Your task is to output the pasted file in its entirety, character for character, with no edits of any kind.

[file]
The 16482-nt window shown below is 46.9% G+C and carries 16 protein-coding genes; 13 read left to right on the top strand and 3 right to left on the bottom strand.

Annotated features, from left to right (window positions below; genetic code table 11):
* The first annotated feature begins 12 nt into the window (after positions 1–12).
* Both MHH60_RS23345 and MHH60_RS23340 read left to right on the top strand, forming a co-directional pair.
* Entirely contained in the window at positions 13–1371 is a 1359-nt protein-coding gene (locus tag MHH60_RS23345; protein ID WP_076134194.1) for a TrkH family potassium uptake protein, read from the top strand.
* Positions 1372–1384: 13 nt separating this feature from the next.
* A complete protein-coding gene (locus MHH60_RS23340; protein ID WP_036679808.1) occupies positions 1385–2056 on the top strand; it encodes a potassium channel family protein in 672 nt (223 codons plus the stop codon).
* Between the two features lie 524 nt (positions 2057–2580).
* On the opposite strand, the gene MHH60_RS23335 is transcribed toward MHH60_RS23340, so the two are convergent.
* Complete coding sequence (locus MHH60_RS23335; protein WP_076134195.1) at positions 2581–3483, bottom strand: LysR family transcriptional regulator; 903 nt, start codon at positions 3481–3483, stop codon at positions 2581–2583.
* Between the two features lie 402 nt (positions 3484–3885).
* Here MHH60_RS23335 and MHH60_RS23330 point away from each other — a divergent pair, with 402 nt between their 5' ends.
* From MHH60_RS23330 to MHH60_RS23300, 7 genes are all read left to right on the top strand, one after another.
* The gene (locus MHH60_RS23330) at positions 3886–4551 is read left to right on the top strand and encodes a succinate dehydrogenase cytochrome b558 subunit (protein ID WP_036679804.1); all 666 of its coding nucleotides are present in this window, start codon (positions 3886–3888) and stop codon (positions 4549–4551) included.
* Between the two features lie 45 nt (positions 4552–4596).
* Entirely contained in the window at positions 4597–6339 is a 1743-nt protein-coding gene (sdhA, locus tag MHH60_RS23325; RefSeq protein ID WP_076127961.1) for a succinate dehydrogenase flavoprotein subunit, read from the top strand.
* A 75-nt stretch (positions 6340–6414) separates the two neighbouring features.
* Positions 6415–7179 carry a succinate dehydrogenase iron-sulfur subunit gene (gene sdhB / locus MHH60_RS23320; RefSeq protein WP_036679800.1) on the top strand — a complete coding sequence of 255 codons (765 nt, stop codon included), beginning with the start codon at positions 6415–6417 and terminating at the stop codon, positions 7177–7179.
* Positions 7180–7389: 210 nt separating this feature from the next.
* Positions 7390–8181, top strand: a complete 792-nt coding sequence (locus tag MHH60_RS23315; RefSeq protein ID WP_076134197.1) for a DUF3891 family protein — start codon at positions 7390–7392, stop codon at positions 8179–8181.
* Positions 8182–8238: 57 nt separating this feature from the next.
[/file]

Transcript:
The 16482-nt window shown below is 46.9% G+C and carries 16 protein-coding genes; 13 read left to right on the top strand and 3 right to left on the bottom strand.

Annotated features, from left to right (window positions below; genetic code table 11):
* The first annotated feature begins 12 nt into the window (after positions 1–12).
* Both MHH60_RS23345 and MHH60_RS23340 read left to right on the top strand, forming a co-directional pair.
* Entirely contained in the window at positions 13–1371 is a 1359-nt protein-coding gene (locus tag MHH60_RS23345; protein ID WP_076134194.1) for a TrkH family potassium uptake protein, read from the top strand.
* Positions 1372–1384: 13 nt separating this feature from the next.
* A complete protein-coding gene (locus MHH60_RS23340; protein ID WP_036679808.1) occupies positions 1385–2056 on the top strand; it encodes a potassium channel family protein in 672 nt (223 codons plus the stop codon).
* Between the two features lie 524 nt (positions 2057–2580).
* On the opposite strand, the gene MHH60_RS23335 is transcribed toward MHH60_RS23340, so the two are convergent.
* Complete coding sequence (locus MHH60_RS23335; protein WP_076134195.1) at positions 2581–3483, bottom strand: LysR family transcriptional regulator; 903 nt, start codon at positions 3481–3483, stop codon at positions 2581–2583.
* Between the two features lie 402 nt (positions 3484–3885).
* Here MHH60_RS23335 and MHH60_RS23330 point away from each other — a divergent pair, with 402 nt between their 5' ends.
* From MHH60_RS23330 to MHH60_RS23300, 7 genes are all read left to right on the top strand, one after another.
* The gene (locus MHH60_RS23330) at positions 3886–4551 is read left to right on the top strand and encodes a succinate dehydrogenase cytochrome b558 subunit (protein ID WP_036679804.1); all 666 of its coding nucleotides are present in this window, start codon (positions 3886–3888) and stop codon (positions 4549–4551) included.
* Between the two features lie 45 nt (positions 4552–4596).
* Entirely contained in the window at positions 4597–6339 is a 1743-nt protein-coding gene (sdhA, locus tag MHH60_RS23325; RefSeq protein ID WP_076127961.1) for a succinate dehydrogenase flavoprotein subunit, read from the top strand.
* A 75-nt stretch (positions 6340–6414) separates the two neighbouring features.
* Positions 6415–7179 carry a succinate dehydrogenase iron-sulfur subunit gene (gene sdhB / locus MHH60_RS23320; RefSeq protein WP_036679800.1) on the top strand — a complete coding sequence of 255 codons (765 nt, stop codon included), beginning with the start codon at positions 6415–6417 and terminating at the stop codon, positions 7177–7179.
* Positions 7180–7389: 210 nt separating this feature from the next.
* Positions 7390–8181, top strand: a complete 792-nt coding sequence (locus tag MHH60_RS23315; RefSeq protein ID WP_076134197.1) for a DUF3891 family protein — start codon at positions 7390–7392, stop codon at positions 8179–8181.
* Positions 8182–8238: 57 nt separating this feature from the next.